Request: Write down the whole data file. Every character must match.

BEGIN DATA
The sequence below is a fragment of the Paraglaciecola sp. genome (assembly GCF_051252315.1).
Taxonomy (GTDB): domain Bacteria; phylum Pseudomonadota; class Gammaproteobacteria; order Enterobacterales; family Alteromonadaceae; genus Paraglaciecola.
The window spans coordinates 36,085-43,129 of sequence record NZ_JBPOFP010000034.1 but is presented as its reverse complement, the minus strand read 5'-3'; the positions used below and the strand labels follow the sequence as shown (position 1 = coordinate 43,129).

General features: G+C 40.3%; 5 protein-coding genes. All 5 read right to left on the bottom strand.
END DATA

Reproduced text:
The sequence below is a fragment of the Paraglaciecola sp. genome (assembly GCF_051252315.1).
Taxonomy (GTDB): domain Bacteria; phylum Pseudomonadota; class Gammaproteobacteria; order Enterobacterales; family Alteromonadaceae; genus Paraglaciecola.
The window spans coordinates 36,085-43,129 of sequence record NZ_JBPOFP010000034.1 but is presented as its reverse complement, the minus strand read 5'-3'; the positions used below and the strand labels follow the sequence as shown (position 1 = coordinate 43,129).

General features: G+C 40.3%; 5 protein-coding genes. All 5 read right to left on the bottom strand.